NEW YORK — Call it California dreaming.
Faced with miles of Atlantic beaches and empty chairs, New York City is trying to lure lifeguards from the West Coast.
So severe is the shortage here that only 400 of 1,200 positions have been filled so far--forcing portions of some beaches to close.
And unless additional lifeguards are found, the situation is likely to get worse when 55 municipal outdoor swimming pools open this summer.
"We do not have the pool culture and the beach culture that we had in the '50s, when every kid wanted to be a lifeguard," said Henry J. Stern, commissioner of the city's Department of Parks and Recreation. "The days of the Beach Boys have come and gone. It's more difficult to recruit.
"California has the beach culture. We are saying: Go East young man or young woman. Spend the summer in New York. Spend the summer on the Atlantic," Stern urged on Thursday. "The surf may not be as good, but the ground is solid and doesn't shake."
"New York City has 14 miles of pristine open beaches," added Craig Konieczko, a parks department spokesman. "If crack Santa Monica lifeguards want to come and try out, show us their stuff, they are more than welcome."
The city first attempted to lure local candidates with an appeal by "Baywatch" regulars Michael Bergin and Angelica Barnes in Manhattan's Washington Square Park. But an initial ripple of excitement--300 people signed up for duty--quickly faded when applicants were faced with the harsh reality of swimming tests. Less than 10% passed.
Lifeguards must be at least 16 years old and able to swim 50 yards in 35 seconds as part of an examination that includes a longer swim. They also must pass a vision test. Successful applicants are paid $412 a week for the beach season, which began May 23 and ends Labor Day.
Ocean lifeguards in Los Angeles start at $15.75 an hour. As part of a competitive examination, candidates must swim about a half-mile in the ocean against waves, currents, jellyfish and riptides. Only the top 80 finishers continue the process, which includes oral and physical examinations and background checks.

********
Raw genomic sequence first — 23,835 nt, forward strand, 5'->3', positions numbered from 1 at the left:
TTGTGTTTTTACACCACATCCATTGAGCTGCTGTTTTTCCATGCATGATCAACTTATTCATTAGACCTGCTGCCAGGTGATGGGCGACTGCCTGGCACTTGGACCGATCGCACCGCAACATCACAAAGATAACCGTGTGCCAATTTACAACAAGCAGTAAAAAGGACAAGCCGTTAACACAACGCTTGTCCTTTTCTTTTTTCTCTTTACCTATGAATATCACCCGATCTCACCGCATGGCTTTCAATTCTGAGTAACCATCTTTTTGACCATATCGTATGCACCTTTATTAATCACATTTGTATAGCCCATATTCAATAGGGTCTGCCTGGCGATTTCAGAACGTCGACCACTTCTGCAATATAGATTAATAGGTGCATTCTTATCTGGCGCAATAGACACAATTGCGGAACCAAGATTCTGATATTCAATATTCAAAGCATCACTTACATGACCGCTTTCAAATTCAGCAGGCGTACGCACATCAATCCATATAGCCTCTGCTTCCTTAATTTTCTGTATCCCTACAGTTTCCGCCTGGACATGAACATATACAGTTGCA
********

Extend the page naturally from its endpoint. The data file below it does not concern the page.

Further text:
"The surf gets so much larger here in California, and our rip currents are extremely strong," said Fire Lt. Mike Cunningham, public information officer for the Los Angeles County lifeguards. "We made over 14,000 rescues in 1997. There was one drowning.
"As of right now, we have plenty of guards," he added.
Parks department recruiters say New York's booming economy has opened up office jobs during the summer for many young people, who are concerned with getting a head start on their careers.
Besides, Konieczko observed, offices have air conditioning.
New York's beaches--which range from Coney Island with its historic boardwalk to Orchard Beach, a cove in the Bronx--can be stifling in July and August. The temperature can soar to 100 degrees in the sun, with high humidity.
Two additional obstacles facing the Big Apple as it tries to lure West Coast lifeguards are New York stereotypes and California surf chauvinism.
"It's a nice place to visit. I don't know if I would want to live there," said Eric Dymmel, 31, a lifeguard for 13 years at Huntington State Beach in Orange County.
"Most certainly the surf is not as good. . . . I wouldn't want to deal with the stereotypical New York attitude: people who talk real fast and are high-strung. The pace out there is living just to work. Out here, we work so that we can live."
Some New York lifeguards retort that they do enjoy advantages, despite tough conditions.
"It's a good job. People have a good time," said Leo Perlmutter, 51, a lifeguard since 1964.
"We are more exposed to the elements than in California. We have to sit on chairs out in the open. In California, they have lifeguard stands," he observed. "A plus for us is that we don't have to deal with the smog. You guys have to wear gas masks."
Still, some California guards did show interest in New York's offer.
"I'd go for it. I'm always keeping my options open," said Jeff Darney, 28, who watches over swimmers at Huntington State Beach. "I think of New York as a town that never sleeps. I've always wanted to go out there."
Times special correspondent Lisa Meyer contributed to this story.